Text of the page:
Aquinas' Cosmological Argument


Simply stated:


Of the things we observe, all things have been placed in motion. No thing has placed itself in motion.


Working from the assumption that if a thing is in motion then it has been caused to be in motion by another thing, Aquinas also notes that an infinite chain of things-in-motion and things-causing-things-to-be-in-motion can not be correct. If an infinite chain or regression existed among things-in-motion and things-causing-things-to-be-in-motion then we could not account for the motion we observe. If we move backwards from the things we observe in motion to their cause, and then to that cause of motion within those things that caused motion, and so on, then we could continuing moving backwards ad infinitum. It would be like trying to count all of the points in a line segment, moving from point B to point A. We would never get to point A. Yet point A must exist as we know there is a line segment. Similiarly, if the cause-and-effect chain did not have a starting point then we could not account for the motion we observe around us. Since there is motion, the cause and effect chain (accounting for motion) must have had a starting point. We now have a second point:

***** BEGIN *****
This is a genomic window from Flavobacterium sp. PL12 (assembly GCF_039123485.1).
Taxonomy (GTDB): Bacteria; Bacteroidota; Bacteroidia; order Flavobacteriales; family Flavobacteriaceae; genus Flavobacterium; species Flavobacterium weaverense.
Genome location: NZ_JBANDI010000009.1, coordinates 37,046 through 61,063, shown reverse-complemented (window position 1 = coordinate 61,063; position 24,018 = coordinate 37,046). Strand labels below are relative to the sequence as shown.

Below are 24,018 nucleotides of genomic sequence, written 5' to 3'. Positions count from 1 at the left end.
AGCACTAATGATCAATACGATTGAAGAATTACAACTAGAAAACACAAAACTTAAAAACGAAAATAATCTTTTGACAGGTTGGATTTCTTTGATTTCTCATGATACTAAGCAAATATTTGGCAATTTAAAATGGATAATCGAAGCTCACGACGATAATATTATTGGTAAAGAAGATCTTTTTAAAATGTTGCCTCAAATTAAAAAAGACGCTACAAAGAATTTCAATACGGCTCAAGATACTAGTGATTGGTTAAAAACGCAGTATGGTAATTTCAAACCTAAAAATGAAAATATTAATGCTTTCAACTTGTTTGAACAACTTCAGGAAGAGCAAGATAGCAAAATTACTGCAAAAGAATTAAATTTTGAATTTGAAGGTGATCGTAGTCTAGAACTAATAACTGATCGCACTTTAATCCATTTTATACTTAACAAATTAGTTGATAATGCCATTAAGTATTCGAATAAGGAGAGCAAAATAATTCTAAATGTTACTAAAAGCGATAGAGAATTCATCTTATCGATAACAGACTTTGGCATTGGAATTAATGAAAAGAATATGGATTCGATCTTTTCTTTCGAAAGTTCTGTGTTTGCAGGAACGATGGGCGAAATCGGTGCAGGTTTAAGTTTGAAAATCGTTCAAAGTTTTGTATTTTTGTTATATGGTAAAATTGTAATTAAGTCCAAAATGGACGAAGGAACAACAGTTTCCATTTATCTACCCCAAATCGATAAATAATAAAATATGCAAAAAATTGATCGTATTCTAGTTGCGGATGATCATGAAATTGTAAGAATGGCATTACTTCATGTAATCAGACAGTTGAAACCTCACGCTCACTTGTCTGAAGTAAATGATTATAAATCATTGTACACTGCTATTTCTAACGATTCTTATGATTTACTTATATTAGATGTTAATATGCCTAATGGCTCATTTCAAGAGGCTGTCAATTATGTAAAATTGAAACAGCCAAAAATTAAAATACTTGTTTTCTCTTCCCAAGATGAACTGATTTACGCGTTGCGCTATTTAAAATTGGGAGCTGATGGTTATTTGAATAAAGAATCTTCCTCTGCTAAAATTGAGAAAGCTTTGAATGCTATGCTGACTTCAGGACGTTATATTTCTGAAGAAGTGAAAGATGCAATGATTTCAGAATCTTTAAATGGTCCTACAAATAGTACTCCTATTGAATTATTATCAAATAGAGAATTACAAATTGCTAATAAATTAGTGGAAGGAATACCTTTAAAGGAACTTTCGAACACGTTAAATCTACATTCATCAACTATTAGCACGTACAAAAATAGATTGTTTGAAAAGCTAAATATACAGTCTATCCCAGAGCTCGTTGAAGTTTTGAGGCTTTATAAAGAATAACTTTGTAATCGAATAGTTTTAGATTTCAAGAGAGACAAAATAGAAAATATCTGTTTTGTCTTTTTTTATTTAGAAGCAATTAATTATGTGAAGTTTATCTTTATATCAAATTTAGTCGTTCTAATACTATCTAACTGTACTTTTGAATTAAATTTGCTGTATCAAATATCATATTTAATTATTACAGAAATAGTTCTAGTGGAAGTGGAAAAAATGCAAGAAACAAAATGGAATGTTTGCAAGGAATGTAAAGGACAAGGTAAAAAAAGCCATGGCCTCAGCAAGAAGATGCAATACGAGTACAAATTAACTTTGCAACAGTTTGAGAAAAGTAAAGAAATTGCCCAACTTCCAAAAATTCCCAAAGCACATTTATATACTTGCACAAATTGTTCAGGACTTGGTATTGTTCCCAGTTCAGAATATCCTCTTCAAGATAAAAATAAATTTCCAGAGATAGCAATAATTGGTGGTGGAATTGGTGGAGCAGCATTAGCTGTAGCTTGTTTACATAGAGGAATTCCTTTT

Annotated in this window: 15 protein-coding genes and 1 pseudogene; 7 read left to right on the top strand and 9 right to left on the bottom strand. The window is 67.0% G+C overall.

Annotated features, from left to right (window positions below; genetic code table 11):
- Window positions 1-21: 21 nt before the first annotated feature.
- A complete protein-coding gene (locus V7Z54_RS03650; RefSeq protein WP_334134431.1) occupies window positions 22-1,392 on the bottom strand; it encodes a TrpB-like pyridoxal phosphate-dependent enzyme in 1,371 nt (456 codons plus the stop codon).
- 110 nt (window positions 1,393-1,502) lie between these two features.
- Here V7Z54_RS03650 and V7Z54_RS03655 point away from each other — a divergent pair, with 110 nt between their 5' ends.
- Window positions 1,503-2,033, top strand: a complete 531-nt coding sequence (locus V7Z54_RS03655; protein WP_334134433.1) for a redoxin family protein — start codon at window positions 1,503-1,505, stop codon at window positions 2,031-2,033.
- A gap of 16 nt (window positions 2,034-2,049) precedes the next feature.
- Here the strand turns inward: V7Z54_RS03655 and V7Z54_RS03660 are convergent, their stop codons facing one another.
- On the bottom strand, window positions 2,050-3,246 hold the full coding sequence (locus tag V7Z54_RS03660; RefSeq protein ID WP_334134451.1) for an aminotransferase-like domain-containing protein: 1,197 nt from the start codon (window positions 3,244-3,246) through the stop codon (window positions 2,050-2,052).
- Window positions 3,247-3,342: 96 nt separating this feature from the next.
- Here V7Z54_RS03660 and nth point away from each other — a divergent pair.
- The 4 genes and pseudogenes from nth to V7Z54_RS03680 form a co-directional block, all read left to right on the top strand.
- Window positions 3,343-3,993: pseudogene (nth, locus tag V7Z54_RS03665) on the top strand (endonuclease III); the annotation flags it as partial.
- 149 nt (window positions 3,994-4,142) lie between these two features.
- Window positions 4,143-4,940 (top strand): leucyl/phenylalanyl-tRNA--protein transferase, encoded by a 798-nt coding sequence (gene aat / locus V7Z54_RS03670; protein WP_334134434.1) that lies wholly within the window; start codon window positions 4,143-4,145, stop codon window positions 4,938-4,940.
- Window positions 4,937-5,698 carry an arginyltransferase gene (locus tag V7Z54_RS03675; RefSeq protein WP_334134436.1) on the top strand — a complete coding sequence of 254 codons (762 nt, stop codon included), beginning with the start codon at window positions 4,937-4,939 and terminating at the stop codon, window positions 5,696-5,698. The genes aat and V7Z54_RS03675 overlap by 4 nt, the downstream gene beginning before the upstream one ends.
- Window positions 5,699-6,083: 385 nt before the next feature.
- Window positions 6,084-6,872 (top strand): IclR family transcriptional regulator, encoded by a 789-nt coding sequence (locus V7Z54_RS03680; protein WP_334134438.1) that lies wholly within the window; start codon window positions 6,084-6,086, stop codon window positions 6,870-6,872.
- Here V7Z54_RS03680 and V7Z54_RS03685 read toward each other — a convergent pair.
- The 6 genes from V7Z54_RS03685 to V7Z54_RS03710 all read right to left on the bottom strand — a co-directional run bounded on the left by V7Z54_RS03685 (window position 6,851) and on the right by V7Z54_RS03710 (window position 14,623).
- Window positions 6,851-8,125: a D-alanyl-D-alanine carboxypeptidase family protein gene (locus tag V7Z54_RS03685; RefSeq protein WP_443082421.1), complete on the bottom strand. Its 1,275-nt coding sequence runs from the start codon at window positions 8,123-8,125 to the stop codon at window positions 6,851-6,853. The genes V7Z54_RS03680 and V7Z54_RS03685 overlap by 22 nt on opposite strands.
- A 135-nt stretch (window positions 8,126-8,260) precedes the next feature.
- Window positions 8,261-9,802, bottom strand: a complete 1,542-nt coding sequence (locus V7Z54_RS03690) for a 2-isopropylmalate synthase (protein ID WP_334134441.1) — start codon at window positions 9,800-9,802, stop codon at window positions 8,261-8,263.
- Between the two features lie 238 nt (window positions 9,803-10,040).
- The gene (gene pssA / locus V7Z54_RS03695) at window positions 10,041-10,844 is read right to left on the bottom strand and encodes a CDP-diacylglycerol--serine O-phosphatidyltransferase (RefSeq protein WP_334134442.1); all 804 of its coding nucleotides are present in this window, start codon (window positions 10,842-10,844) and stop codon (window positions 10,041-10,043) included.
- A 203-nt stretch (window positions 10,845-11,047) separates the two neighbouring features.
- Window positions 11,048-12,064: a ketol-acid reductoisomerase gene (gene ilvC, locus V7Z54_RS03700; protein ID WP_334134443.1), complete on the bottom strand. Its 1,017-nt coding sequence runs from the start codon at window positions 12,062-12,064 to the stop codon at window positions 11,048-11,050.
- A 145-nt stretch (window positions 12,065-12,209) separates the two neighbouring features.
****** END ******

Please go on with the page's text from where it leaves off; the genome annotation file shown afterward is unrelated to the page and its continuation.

The cause and effect relationship among things-being-moved and things-moving must have a starting point. At one point in time, the relationship was set in motion. Thus, there must be a First Cause which set all other things in motion.



What else can we know about the First Cause? The first cause must have been uncaused. If it were caused by another thing, then we have not resolved the problem of the infinite regression. So, in order to account for the motion that we observe, it is necessary to posit a beginning to the cause and effect relationship underlying the observed motion. It is also necessary to claim that the First Cause has not been caused by some other thing. It is not set in motion by another entity.


The First Cause is also the Unmoved Mover. The Unmoved Mover is that being whom set all other entities in motion and is the cause of all other beings.



For Aquinas, the First Cause, Unmoved Mover is God.  In contemporary language, we could ask the question "What started the universe?".  Many are quick to say "The Big Bang" but that doesn't answer the Basic question when we note that something had to "wind up" the Universe.  The Second Law of thermodynamics  states that all matter is going to a lower form of energy, to a more random state.   The energies observable, and potential energy locked up in matter needed to get that way somehow.  Ergo, A First Cause.